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Among the pioneers of modern infection prevention who took the stage recently in Fort Lauderdale at the 40th annual conference of the Association for Professionals in Infection Control and Epidemiology (APIC) was Dennis Maki, MD, who recalled with some self-deprecating humor that he got into the field somewhat by accident and with initial regret.
“My career was very serendipitous,” Maki said, noting that as a young doctor he was drafted during the Vietnam War. “For reasons it took me decades to find out I got sent to the CDC rather than one of the arms of the uniformed services. They sent me to the EIS [Epidemic Intelligence Service]. I had little or no interest in infectious disease and I was oblivious to infection control.”
Assigned to investigate a serratia outbreak, Maki jokingly recalled that he was advised to spend some time in the research library after asking, “What’s serratia?”
Now the Ovid O. Meyer Professor of Medicine at the University of Wisconsin School of Medicine and Public Health, Maki is an internationally recognized infectious disease expert and author or coauthor of scores of peer reviewed papers.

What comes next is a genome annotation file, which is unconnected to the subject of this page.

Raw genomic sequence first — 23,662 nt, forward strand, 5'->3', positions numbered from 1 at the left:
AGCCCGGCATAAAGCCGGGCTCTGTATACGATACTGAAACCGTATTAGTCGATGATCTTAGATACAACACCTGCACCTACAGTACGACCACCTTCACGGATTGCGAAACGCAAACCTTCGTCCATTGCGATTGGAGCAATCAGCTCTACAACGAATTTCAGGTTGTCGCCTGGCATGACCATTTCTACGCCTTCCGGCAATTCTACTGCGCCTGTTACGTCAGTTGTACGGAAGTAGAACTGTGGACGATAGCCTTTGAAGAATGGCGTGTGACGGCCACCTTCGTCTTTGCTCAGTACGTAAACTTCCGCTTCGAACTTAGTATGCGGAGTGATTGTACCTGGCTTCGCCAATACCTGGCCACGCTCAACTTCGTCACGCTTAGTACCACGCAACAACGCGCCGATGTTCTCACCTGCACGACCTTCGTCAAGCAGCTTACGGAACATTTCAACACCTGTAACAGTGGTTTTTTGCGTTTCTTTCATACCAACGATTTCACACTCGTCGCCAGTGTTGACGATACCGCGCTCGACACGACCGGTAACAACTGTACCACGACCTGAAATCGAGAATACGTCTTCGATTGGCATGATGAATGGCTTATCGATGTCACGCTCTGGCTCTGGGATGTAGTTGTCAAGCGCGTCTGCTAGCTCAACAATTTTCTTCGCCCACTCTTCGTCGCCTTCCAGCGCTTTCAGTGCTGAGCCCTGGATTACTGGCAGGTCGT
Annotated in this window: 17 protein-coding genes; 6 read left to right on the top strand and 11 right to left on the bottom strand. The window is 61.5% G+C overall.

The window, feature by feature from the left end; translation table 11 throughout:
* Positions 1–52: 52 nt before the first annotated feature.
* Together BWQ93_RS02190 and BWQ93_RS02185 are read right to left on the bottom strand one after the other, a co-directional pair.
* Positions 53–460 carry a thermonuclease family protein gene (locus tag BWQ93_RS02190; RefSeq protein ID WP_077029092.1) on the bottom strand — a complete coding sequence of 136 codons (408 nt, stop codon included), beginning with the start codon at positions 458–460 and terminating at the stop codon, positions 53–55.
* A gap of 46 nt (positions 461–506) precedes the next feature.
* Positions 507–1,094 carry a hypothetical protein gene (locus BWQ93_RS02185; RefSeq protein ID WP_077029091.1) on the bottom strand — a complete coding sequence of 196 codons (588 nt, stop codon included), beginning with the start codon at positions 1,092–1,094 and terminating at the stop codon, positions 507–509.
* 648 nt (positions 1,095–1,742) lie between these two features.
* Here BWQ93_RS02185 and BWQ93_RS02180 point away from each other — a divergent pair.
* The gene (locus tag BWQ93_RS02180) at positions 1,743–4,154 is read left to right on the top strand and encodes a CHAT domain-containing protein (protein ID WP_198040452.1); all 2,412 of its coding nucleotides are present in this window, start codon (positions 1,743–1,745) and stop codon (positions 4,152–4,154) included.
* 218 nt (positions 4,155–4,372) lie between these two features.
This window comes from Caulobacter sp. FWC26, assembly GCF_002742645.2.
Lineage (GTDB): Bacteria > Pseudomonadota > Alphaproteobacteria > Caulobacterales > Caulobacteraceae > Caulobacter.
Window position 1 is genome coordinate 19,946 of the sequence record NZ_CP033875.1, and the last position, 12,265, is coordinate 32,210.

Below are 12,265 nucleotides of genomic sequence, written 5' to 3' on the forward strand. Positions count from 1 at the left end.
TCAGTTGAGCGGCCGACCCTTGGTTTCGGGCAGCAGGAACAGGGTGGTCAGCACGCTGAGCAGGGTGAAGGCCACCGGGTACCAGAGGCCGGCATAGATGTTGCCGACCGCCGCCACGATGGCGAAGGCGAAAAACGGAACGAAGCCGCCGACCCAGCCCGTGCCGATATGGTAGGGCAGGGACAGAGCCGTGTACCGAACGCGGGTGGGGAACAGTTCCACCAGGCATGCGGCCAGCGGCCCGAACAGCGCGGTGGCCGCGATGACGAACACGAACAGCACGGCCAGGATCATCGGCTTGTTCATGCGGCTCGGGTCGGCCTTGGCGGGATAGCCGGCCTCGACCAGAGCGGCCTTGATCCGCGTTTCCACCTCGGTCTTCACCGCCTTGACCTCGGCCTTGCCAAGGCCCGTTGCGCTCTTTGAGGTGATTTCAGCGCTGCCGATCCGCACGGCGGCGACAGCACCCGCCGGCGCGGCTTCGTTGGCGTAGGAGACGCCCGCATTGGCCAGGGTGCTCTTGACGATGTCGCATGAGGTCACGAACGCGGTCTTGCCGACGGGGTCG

“The CDC was an extraordinary experience,” he said. “It changed the lives of most of us that were there. I found my career. I was going to be a cardiac surgeon. I was going to go back to Boston, finish my training and do cardiac surgery. But at CDC they assigned me to the hospital infections branch and I was not very happy about it initially.”
Things took a dramatic turn in 1970 when reports began coming in of patients developing gram negative bacteremia infections in an outbreak that would ultimately be linked to contaminated IV solutions and equipment. Thousands of patients were infected and some 15% died as a result, Maki noted.
“I had the opportunity to play a major role in the investigation of that outbreak and it was a heady experience,” he said. “It made me realize patients are vulnerable to bad things at hospitals. I realized how oblivious I had been to that in my training up to that point in time. It really was a career changing experience.”
In the aftermath of the outbreak, Maki wrote one of the first evidence-based guidelines on preventing line-related sepsis.(1)
“I laugh when I say evidence based because we really didn’t have much evidence,” he told some 4,000 APIC attendees. “We put together everything we could extrapolate from the epidemic and we also put together everything else we could find, and it was really the first guideline and it was widely accepted,” he said. “It’s gone through many iterations and it is full of evidence now. Almost everything that we do to prevent line sepsis is based on studies.”
Looking at the evolution of infection prevention through the decades, Maki said in the current era the knowledge gained over the years must finally be translated into “failsafe” systems.
“The decade of the ‘70s focused on surveillance -- defining the problem and being able to put together guidelines,” he said. “The era of ‘80s was big on guidelines and studies to find what measures will reduce risk. The era of the 2000s really has been [an acknowledgement] that it is not enough to know what to do -- we have to know how to make it happen. We have to develop systems that are failsafe if we want to really maximize safety.”